If you click on the picture to the right you will notice some beautiful stiff peaks that were perfect for giving this chocolate almond cake the body that needed. It cooked up well, not flat and skinny like the last cake.

This cake was unique too, because I don't think I've ever made a cake where I mixed nuts into the batter. Because of the whipped yolk and the way the recipe's put together the nuts, even though I could have made them smaller, were completly suspended in the batter and mixed in evenly.

This cake, was kind of like a decadent brownie texture, with crushed almonds mixed through out. Yum.

And because we made a chocolate frosting on the first cake, we made one of Julia's butter cream frostings...this recipe, the first of three is by far the easiest, the other two look almost harder to make then the cake. But the frosting, while good, is not like any butter cream I've ever had, because it is so buttery. In fact, it's mostly butter, and eggs yolks actually.

My wife did an exquisite job frosting the cake and decorating, I think Julia would be pleased, and if she wasn't it's okay, because we were. The cake was delightful.

Certainly one of the most time consuming cakes I've ever made before, yet delightful experience. My wife and I made "Julia Cooking" into a date, and the process was as fun as savoring the delicious rich flavor of this chocolate almond cake, Reine de Saba.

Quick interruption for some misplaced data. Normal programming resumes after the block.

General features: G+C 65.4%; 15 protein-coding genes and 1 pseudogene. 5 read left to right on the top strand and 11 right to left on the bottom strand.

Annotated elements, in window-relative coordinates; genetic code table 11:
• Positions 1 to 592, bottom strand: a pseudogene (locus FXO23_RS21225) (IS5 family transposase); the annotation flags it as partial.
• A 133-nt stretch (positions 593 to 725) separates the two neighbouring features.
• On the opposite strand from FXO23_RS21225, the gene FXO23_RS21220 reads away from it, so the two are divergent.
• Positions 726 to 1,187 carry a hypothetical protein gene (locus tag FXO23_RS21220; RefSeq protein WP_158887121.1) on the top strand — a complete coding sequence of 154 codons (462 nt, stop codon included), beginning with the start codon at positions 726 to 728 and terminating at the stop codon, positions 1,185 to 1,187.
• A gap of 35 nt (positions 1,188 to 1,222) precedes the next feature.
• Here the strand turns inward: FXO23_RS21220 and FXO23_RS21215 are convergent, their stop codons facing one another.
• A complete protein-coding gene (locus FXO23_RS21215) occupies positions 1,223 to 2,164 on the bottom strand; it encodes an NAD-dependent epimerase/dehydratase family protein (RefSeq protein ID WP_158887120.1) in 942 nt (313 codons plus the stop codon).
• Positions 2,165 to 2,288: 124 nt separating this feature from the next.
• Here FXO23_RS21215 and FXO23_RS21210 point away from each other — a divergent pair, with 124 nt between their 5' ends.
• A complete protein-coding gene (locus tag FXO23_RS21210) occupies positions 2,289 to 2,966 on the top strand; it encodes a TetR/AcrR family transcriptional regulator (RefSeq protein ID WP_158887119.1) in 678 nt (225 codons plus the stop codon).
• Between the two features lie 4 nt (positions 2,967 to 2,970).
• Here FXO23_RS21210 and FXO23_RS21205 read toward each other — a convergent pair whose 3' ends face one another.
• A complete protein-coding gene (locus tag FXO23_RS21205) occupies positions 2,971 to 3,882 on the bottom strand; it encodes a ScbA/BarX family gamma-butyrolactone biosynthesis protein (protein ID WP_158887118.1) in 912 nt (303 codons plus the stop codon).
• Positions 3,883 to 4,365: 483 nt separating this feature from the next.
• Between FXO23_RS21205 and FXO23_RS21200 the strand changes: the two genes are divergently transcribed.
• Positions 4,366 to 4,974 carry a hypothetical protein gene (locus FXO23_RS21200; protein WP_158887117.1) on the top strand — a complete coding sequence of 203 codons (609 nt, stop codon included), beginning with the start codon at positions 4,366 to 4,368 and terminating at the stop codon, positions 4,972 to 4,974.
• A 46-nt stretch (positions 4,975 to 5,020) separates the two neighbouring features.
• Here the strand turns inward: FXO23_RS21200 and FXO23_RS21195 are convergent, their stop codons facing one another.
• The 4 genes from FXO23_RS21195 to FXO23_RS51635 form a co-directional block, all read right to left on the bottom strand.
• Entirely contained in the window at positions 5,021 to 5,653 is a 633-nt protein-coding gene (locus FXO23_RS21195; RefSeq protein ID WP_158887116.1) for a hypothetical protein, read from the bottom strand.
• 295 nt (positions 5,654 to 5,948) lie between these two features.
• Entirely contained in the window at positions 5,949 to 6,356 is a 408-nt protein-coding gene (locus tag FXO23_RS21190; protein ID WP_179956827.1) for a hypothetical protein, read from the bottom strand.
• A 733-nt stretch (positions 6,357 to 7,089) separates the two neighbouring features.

Tuesday, June 16, 2009

Indy 5 & Other Fives

So -- Shia LeBeouf is gearing up for Transformers 3 set for a 2012 release - but that's not the only sequel LeBeouf's talking about Indiana Jones 5 in this BBC interview for Transformers 2.

Indiana Jones 5 - wow, probably not music to everyone's ears, and it's hard to tell what secrets and mysteries Speilberg is planning on exploring, but I'm sure it's hard to argue at the opportunity to make Indy 5 knowing good or bad it's going to make money in the box office, as these films define the popcorn genre.

Although I think one of the problems for the Indiana Jones franchise in continuing is deciding if they are going to stay true to the original films or if they are going to adapt in a way that captures new audiences.

Very few film franchises have had fifth films, especially with theatrical releases. (You will notice most fifth films are horror).

Fifth Installments that experienced theatrical releases...
  • "Alien 5": Alien Vs. Predator (2004)
  • "Child's Play 5": Seed of Chucky (2004)
  • Firday The 13th: Part V (1985)
  • Halloween 5 (1989)
  • "Harry Potter 5": Harry Potter and the Order of the Phoenix (2007)
  • "James Bond 5": You Only Live Twice (1967)
  • "The Muppets 5": Muppet Treasure Island (1996)
  • Nightmare on Elm Street 5: The Dream Child (1989)
  • Police Academy 5: Assignment: Miami Beach (1988)
  • Rocky V (1990)
  • Saw V (2008)
  • Star Trek V: The Final Frontier (1989)
  • "Star Wars 5": Star Wars Episode II: Attack of the Clones (2002)

5 image from YaniG on Flickr

Saturday, June 13, 2009

Life of Pi as a Movie - Some Thoughts